{ From Ireland, With Love: Celtic Wedding Traditions }

Posted in Wedding411 Blog, Why Green Your Wedding?

{ From Ireland, With Love: Celtic Wedding Traditions }

We have a lot to learn from our ancestors and their ancient wedding traditions. Some of these rituals and practices have carried over into present day, remaining true to their roots or taking on new form. Unfortunately many of these sacred wedding symbols have been lost with time.

It's important for a Green Bride to separate the pressures of modern day wedding planning and remember the most important parts of a wedding: family, tradition and memories. Many of the traditions mentioned below were started in ancient times and are inspired by the Irish countryside and the Irish people's direct relationship with the earth.

Image Credits:

In today's world, these traditions would be considered eco-friendly, although in the past everything was done with nature in mind. These rituals included outdoor weddings, the gathering of wildflowers and herbs for a bouquet or floral crown, saving the wedding cake for the first baby's baptism, using all natural and local ingredients and seeing the couple off with ringing bells.

True Blue

In Ireland, blue is considered to be a very important color.  

Blue Tulle Gown, BrassPaperClip.typepad.com

It's not always all about Kelly green, in fact green was considered unlucky and could entice malicious fairies. 

Lace Mermaid Gown, Pure Magnolia

Blue symbolized purity in ancient times before white became the universal symbol for virginity.

Light Blue Wedding Dress, AvaFelt

Turn Your Ring Towards Your Heart

Claddagh rings were originally worn in the town of Claddagh, in Galway, Ireland. Their traditional purpose at that time was solely to show marital status. 

Gold Claddagh Ring, Wikipedia

 If you were courting, the ring would be worn on the right hand with the heart facing outwards to show that your heart had not yet been taken. 

Box Elder Band Set, Jewelry by Johan

Once engaged, the heart was turned inward toward your own heart to show that you were now taken. Once married, the ring was moved to the left hand with the heart still facing toward you as a sign of commitment and love.

Celtic Engagement Rings, Weddzilla

Beautiful Be-Ribboned Braids

To prepare for their wedding day, many Irish brides braided their hair.

Messy Ribbon Braid, autymnbuzz.net

The braids were adorned with ribbon and lace woven throughout.

Floral Braid, Green Wedding Shoes

Braided hair is an ancient Irish symbol of feminine power and luck.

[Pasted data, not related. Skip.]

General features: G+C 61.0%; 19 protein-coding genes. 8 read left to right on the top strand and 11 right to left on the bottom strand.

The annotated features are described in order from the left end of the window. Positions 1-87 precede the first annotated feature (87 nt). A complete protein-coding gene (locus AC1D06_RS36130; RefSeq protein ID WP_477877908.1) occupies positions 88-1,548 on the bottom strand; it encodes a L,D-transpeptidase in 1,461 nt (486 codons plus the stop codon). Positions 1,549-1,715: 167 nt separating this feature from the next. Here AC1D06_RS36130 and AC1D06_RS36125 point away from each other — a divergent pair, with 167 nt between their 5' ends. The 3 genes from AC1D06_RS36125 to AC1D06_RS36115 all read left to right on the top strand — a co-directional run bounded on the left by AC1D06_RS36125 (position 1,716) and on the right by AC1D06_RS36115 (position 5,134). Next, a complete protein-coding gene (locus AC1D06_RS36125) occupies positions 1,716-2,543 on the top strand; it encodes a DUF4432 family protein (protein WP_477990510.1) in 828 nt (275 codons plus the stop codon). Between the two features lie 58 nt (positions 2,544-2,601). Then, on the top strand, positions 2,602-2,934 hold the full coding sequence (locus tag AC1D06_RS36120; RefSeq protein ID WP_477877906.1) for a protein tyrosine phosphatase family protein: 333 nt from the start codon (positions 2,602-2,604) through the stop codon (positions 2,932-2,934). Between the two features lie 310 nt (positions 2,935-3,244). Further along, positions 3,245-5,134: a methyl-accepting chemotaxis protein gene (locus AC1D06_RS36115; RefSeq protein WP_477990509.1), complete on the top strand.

Dahlia Silk Flower Hair Clip, Celia Grace

Another popular style was the flower crown...

Modern Braid, Emmaline Bride

 Floral Crowns are the New Veil

Many Irish brides wore a wreath of local and sustainable wildflowers in their hair instead of a veil and carried a wildflower bouquet with herbs to match.

How much greener can you get?!

Floral Crowns, weheartit

English lavender was a popular flower for the bride's bouquet, symbolizing love, loyalty, devotion and luck.

Jasmine Garden Wreath, Blooming Fig by Sophia

Some Irish brides who aren't worried about offending fairies would carry green bells of Ireland flowers in their bouquets. 

Fairymaid Flower Wreath, Blooming Fig by Sophia

Handfasting Ceremony = Tie the Knot

Handfasting is an ancient Celtic tradition where the partners hold hands with their wrists crossed. 

Modern Day Handfasting Ritual, Unitedwithlove

 A ribbon is wound around the top of one wrist and under and around the other wrist, creating the infinity symbol.

Handfasting Style Shoot, Greenweddingshoes

This practice eventually became known as "Tying the Knot," hence the modern day usage.

Handfasting, Weddingwire

Don't Waste the Whiskey Cake

The top tier of the wedding cake was traditionally whiskey cake and was saved until the couple's first born child was baptized and eaten on that day. 

After the ceremony, if a bride's mother-in-law broke a piece of cake over the bride's head, they would be friends for life.

Traditional Claddagh Cake Topper, MagicalDay

The only downside to the traditional Irish wedding? Chances are they didn't serve cupcakes! 

"Irish Hug" Cupcake, Swett & Tipsy, Cupcakes and Alcohol, Miami Times

Ring My Bell

Giving a "Make-up Bell" as a wedding gift is another long standing Irish tradition. 

Bell Bracelet, Green Wedding Shoes

Bells were thought to ward off evil spirits and were also used if the married couple had an argument. One of the newlyweds would ring the bell as a way to end the fight and make a truce, reminding them of their wedding vows.

Belleek Claddagn Make-Up Bell, alittleirishtoo

 In more modern times, wedding guests have also been known to ring bells at the departing newlyweds, which is a great eco-friendly alternative to throwing rice or blowing bubbles.

Vacation Gold Bells Necklace, Silent Roses

Learn more about your heritage and take some eco-friendly tips from your ancestors, no matter where you come from!

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